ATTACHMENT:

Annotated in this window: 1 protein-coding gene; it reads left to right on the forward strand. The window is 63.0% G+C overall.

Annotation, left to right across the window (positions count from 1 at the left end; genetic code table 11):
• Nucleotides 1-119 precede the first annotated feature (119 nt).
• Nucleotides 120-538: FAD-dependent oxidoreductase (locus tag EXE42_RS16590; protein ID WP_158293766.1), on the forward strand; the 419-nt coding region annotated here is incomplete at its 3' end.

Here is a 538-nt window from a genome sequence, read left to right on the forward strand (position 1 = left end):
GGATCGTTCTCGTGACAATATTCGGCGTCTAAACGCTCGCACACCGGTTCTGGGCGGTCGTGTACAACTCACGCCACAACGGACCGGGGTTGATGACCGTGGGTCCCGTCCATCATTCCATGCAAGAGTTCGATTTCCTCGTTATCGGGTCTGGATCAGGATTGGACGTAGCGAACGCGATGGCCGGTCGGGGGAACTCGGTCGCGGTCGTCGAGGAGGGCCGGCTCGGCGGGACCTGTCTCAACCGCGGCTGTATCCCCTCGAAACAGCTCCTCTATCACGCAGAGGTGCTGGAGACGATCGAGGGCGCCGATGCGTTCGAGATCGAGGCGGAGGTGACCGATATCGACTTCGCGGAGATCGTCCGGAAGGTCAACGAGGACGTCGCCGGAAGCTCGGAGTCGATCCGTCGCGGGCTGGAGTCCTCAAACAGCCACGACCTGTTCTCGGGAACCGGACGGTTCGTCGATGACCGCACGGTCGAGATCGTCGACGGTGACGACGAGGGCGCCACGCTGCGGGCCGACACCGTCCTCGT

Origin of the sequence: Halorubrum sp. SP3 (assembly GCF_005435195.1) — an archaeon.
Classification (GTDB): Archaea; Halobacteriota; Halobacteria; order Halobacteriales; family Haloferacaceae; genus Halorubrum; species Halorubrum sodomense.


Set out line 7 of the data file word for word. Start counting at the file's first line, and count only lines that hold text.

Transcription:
Origin of the sequence: Halorubrum sp. SP3 (assembly GCF_005435195.1) — an archaeon.